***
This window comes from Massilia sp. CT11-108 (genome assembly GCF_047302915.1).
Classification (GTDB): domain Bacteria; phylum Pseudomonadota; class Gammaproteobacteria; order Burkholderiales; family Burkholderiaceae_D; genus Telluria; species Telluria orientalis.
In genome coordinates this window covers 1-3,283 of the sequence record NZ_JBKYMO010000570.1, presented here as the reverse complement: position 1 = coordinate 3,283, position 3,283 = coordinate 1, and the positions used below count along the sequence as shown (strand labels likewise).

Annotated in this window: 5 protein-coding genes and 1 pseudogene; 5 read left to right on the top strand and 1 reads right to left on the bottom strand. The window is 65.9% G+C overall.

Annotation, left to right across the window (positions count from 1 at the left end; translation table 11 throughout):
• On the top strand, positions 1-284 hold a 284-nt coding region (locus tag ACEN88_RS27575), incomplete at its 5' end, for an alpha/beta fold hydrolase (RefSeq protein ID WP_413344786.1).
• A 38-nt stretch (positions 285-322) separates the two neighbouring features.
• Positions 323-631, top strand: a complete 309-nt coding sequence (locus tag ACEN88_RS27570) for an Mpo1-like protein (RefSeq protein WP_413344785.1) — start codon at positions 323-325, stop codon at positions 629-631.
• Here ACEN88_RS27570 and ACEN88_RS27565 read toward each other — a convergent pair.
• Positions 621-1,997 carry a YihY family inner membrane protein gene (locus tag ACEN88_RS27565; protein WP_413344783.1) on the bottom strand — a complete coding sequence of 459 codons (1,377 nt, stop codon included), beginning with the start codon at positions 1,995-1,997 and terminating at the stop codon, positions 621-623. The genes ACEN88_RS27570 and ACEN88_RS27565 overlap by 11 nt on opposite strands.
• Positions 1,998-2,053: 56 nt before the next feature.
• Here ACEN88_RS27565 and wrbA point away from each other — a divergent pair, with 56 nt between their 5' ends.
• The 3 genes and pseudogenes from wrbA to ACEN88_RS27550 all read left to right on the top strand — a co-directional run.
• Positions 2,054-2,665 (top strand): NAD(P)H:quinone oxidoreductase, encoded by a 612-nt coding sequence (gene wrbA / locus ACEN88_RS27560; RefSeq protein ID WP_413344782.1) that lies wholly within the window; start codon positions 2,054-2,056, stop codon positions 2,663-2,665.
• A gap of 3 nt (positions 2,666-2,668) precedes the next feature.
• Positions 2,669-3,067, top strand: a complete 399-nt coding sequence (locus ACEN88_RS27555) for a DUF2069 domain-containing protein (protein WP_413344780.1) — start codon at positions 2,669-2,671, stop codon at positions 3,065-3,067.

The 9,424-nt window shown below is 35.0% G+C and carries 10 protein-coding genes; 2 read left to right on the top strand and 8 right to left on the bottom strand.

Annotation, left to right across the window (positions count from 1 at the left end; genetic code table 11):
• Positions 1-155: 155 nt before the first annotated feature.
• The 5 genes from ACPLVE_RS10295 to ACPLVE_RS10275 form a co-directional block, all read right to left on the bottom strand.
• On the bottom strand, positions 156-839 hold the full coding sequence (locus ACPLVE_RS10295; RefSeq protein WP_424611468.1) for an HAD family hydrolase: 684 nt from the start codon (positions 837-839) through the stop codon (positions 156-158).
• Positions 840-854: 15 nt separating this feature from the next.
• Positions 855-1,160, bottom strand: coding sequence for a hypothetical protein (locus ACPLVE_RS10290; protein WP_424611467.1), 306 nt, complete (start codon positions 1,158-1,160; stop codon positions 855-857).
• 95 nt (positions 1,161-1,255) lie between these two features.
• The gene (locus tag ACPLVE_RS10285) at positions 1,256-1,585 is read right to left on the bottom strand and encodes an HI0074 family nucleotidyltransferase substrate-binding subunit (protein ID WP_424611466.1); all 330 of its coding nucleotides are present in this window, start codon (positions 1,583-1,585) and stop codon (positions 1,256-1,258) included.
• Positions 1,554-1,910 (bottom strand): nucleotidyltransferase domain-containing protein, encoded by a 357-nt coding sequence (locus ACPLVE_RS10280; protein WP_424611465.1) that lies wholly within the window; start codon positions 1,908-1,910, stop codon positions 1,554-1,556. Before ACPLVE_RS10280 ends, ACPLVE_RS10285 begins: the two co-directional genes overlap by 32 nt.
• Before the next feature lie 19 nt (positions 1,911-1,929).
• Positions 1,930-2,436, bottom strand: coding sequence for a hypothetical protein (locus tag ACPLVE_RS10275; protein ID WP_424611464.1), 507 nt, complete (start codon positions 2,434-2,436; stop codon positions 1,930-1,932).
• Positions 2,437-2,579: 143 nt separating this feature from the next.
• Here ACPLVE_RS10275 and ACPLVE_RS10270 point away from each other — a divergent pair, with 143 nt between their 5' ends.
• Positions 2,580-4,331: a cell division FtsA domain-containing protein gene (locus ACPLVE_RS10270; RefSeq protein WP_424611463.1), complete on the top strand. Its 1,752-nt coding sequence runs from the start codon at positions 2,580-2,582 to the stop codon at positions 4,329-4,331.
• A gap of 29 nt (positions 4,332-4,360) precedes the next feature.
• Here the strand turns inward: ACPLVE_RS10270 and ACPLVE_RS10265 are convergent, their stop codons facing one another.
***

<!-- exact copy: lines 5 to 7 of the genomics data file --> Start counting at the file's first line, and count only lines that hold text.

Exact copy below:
Annotation, left to right across the window (positions count from 1 at the left end; translation table 11 throughout):
• On the top strand, positions 1-284 hold a 284-nt coding region (locus tag ACEN88_RS27575), incomplete at its 5' end, for an alpha/beta fold hydrolase (RefSeq protein ID WP_413344786.1).
• A 38-nt stretch (positions 285-322) separates the two neighbouring features.